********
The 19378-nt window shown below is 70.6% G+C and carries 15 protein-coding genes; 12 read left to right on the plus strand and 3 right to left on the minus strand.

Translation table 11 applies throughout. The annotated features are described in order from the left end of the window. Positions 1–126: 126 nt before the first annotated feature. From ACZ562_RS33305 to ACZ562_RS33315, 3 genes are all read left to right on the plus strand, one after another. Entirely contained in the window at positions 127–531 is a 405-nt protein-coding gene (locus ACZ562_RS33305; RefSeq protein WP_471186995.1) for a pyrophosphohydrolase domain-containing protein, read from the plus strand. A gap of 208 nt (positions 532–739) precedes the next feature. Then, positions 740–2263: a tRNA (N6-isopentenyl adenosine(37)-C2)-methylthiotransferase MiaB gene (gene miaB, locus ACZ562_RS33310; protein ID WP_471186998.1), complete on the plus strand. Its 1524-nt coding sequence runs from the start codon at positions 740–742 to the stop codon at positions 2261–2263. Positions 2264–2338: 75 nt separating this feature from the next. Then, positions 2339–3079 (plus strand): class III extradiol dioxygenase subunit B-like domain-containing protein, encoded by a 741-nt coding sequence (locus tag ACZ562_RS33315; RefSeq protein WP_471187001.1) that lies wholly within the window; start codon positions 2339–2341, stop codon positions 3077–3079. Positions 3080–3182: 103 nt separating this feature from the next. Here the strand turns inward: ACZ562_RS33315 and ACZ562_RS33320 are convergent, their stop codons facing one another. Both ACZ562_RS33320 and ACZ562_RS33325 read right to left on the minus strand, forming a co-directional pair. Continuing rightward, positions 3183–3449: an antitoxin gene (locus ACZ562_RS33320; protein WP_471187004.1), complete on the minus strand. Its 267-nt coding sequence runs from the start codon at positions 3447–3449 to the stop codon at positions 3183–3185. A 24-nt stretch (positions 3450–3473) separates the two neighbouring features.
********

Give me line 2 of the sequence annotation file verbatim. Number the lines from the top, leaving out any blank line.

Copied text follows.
Translation table 11 applies throughout. The annotated features are described in order from the left end of the window. Positions 1–126: 126 nt before the first annotated feature. From ACZ562_RS33305 to ACZ562_RS33315, 3 genes are all read left to right on the plus strand, one after another. Entirely contained in the window at positions 127–531 is a 405-nt protein-coding gene (locus ACZ562_RS33305; RefSeq protein WP_471186995.1) for a pyrophosphohydrolase domain-containing protein, read from the plus strand. A gap of 208 nt (positions 532–739) precedes the next feature. Then, positions 740–2263: a tRNA (N6-isopentenyl adenosine(37)-C2)-methylthiotransferase MiaB gene (gene miaB, locus ACZ562_RS33310; protein ID WP_471186998.1), complete on the plus strand. Its 1524-nt coding sequence runs from the start codon at positions 740–742 to the stop codon at positions 2261–2263. Positions 2264–2338: 75 nt separating this feature from the next. Then, positions 2339–3079 (plus strand): class III extradiol dioxygenase subunit B-like domain-containing protein, encoded by a 741-nt coding sequence (locus tag ACZ562_RS33315; RefSeq protein WP_471187001.1) that lies wholly within the window; start codon positions 2339–2341, stop codon positions 3077–3079. Positions 3080–3182: 103 nt separating this feature from the next. Here the strand turns inward: ACZ562_RS33315 and ACZ562_RS33320 are convergent, their stop codons facing one another. Both ACZ562_RS33320 and ACZ562_RS33325 read right to left on the minus strand, forming a co-directional pair. Continuing rightward, positions 3183–3449: an antitoxin gene (locus ACZ562_RS33320; protein WP_471187004.1), complete on the minus strand. Its 267-nt coding sequence runs from the start codon at positions 3447–3449 to the stop codon at positions 3183–3185. A 24-nt stretch (positions 3450–3473) separates the two neighbouring features.